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MONTE DRAPER | BEMIDJI PIONEER Novelist Ron Carlson, the distinguished visiting writer at this week's Minnesota Northwoods Writers Conference at Bemidji State University, addresses about 50 writers Monday afternoon as he discusses his craft.

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BEMIDJI -- The Minnesota Northwoods Writers Conference has returned.

After taking a hiatus in 2008, the writers conference was resurrected this week as nearly 50 students and aspiring writers from across the country convened on the Bemidji State University campus to work with visiting faculty members.

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"There's a real tradition of the community writing conference," said Ron Carlson, this year's distinguished visiting writer. "It wakens people up to the importance of literature and also wakens them to the elements, the key elements of craft for their own work."

Carlson, an award-winning novelist, short story writer and poet, whose latest novel, "Return to Oakgrove," was published Monday, led a two-hour discussion with conference registrants Monday afternoon and then gave a public reading on campus.

The director of the graduate program in fiction at the University of California, Irvine, Carlson

has won an NEA Fellowship, the Cohen Prize, the Tim McGinnis Award, and the Aspen Literary Award. His 2008 novel, "Five Skies," was named One Book Rhode Island in 2009.

"I'm a teacher," Carlson told the Pioneer. "I'm one of these guys who wanted to teach and wanted to write. I got to do what I wanted to do. I feel lucky.

Forty-seven people registered for this year's Northwoods Writers Conference, including 22-year-old Sean DesVignes, who came to Minnesota for the first time from Brooklyn, N.Y., having heard of the conference through visiting faculty member Jericho Brown, an assistant professor at Emory University. Brown won the American Book Award in 2008 for his first book, "Please."

DesVignes, not yet published but named best rookie at the 2013 College Unions Poetry Slam Invitational, had hoped through the Northwoods Writers Conference to work with visiting professor Camille Dungy, professor of creative writing at San Francisco State University who has won an American Book Award, two Northern California Book Awards and a California Book Award silver medal.

But Dungy's poetry conference was already full, so DesVignes instead is working with Brown in the novice poetry workshop as he prepares for a Master of Fine Arts program.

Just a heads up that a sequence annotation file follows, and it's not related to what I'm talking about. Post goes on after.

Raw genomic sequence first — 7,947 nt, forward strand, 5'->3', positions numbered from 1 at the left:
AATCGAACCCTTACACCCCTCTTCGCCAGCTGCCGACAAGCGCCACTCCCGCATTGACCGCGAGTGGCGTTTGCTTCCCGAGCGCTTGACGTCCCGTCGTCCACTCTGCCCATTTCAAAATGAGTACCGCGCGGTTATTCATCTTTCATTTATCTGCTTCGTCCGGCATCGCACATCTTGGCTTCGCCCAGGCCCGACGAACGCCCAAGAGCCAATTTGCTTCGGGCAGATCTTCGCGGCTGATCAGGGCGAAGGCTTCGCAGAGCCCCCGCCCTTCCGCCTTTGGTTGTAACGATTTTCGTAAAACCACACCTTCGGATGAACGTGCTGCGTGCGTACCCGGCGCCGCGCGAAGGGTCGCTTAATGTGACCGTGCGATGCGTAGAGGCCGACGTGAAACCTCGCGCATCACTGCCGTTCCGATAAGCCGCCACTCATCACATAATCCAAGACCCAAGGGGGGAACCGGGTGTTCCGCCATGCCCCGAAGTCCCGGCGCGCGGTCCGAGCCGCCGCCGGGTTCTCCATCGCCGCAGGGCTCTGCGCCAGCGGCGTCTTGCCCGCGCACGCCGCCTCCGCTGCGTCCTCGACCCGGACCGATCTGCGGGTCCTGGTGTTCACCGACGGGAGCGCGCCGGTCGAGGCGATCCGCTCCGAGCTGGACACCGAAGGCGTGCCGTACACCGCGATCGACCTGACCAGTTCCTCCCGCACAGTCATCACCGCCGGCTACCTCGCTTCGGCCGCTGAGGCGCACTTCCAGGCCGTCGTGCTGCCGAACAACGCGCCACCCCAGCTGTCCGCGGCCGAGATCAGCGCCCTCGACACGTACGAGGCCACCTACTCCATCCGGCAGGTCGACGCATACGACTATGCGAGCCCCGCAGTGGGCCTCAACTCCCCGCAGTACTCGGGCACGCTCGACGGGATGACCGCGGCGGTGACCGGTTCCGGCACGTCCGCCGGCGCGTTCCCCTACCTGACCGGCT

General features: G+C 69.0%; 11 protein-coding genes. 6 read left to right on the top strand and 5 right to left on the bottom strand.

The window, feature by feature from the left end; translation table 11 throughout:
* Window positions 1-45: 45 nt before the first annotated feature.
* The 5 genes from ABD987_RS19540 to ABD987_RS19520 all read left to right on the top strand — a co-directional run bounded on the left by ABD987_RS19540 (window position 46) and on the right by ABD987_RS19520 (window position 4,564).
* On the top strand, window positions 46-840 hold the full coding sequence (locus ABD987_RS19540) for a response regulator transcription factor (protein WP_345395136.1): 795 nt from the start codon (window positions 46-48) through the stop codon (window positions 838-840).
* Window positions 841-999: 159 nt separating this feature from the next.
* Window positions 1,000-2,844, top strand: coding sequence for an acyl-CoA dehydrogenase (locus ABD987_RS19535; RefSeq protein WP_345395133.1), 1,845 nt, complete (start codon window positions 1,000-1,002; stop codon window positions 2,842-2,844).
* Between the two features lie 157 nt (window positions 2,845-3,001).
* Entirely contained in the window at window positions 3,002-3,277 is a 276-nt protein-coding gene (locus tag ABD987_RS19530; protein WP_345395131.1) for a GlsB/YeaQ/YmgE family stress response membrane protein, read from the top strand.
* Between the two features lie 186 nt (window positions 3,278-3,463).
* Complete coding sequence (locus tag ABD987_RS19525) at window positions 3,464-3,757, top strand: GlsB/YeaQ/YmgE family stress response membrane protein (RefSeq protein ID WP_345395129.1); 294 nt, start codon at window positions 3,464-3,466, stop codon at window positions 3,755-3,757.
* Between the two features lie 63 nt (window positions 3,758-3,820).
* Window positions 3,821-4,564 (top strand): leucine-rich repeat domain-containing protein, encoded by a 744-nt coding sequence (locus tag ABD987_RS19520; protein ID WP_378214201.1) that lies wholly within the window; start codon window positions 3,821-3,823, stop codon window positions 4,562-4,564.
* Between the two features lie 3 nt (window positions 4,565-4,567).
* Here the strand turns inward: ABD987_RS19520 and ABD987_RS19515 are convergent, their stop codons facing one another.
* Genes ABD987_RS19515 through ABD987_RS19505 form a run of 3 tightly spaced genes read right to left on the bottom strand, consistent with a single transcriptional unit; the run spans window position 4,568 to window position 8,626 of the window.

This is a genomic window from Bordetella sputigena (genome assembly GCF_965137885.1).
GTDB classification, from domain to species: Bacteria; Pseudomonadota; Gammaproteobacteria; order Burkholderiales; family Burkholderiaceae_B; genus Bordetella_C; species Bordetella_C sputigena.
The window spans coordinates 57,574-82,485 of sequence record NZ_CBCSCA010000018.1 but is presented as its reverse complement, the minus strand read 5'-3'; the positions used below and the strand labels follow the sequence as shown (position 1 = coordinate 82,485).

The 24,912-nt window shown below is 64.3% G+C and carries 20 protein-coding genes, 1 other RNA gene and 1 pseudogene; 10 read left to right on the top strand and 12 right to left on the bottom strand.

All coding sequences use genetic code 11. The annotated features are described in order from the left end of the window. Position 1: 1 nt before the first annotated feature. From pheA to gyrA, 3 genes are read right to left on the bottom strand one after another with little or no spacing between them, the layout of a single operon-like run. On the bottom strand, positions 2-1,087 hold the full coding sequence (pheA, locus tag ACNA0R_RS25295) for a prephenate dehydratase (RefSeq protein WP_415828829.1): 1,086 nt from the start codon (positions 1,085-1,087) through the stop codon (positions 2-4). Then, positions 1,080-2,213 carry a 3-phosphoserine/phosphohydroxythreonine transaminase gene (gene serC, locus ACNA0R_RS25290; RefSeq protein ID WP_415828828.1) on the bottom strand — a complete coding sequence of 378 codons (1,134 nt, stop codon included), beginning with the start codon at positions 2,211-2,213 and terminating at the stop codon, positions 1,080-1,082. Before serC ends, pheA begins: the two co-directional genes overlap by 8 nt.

"I just wanted to experience something close to that," he said.

Poet Alex Egertsen, whose collection of about 80 poems, "Flames of a Phoenix: Tears of the Past," was published in 2011, decided to come to Bemidji from Laurens, Iowa, for the writers conference because he has a friend with a lakehome nearby.

"I just wanted to see what more I could do, what I haven't learned," he said. "My passion has always been writing."

About the conference

The Minnesota Northwoods Writers Conference, which began Sunday and concludes Thursday, went on hiatus in 2008 following the retirement of Susan Carol Hauser, who in 2003 co-founded the event with fellow BSU professor Rose Weaver, according to Sean Hill, the new conference director.

Hill, who had been involved with the event from 2004 until 2008, was serving as an adjunct BSU professor in spring 2012 when he was asked if he would be interested in restarting the conference.

"It is exciting," he said of the conference's return.

This year, the 47 attendees are registered in one of five weeklong workshops: creative nonfiction, fiction, poetry, novice poetry, and literary translation. Each workshop is led by a successful, visiting faculty member.

"We seek them out," Hill said. "We look for faculty that are both teachers and writers."

Joni Tevis leads the creative nonfiction workshop. An instructor of literature and creative writing at Furman University, Tevis is the author of "The Wet Collection: A Field Guide to Iridescence and Memory," a finalist for the Minnesota Book Award.

Leading the fiction workshop is Danielle Evans, a literature and creative writing instructor at American University whose first book, "Before You Suffocate Your Own Fool Self," won several awards, including the 2011 Paterson Prize for Fiction and 2011 Hurston-Wright award for fiction.

Dungy, professor of creative writing at San Francisco State University, leads the the poetry workshop. The author of "Smith Blue," "Suck on the Marrow" and "What to Eat, What to Drink, What to Leave for Poison," she has won an American Book Award, two Northern California Book Awards and a California Book Award silver medal.

Brown is leading the novice poetry workshop. Brown, the assistant professor at Emory University, won the American Book Award in 2008 for his first book, "Please." His poems have appeared or are forthcoming in journals and anthologies such as "The American Poetry Review" and "The New Yorker."

Leading the literary translation workshop is Geoffrey Brock, an instructor in creative writing and translation at the University of Arkansas. His first collection of poetry, "Weighing Light" won the New Criterion Poetry Prize. His poetry has been featured in several anthologies, including "Best American Poetry 2007."

Visiting faculty participating in the Minnesota Northwoods Writers Conference will perform public readings this week on the Bemidji State University campus.

Readings, to be held in the lower Hobson Memorial Union, will feature:

• Tonight, Joni Tevis, 7:30 p.m.

• Wednesday, a double-header featuring Geoffrey Brock and Danielle Evans, 6:30 p.m.

• Thursday, Jericho Brown, 7:30 p.m.

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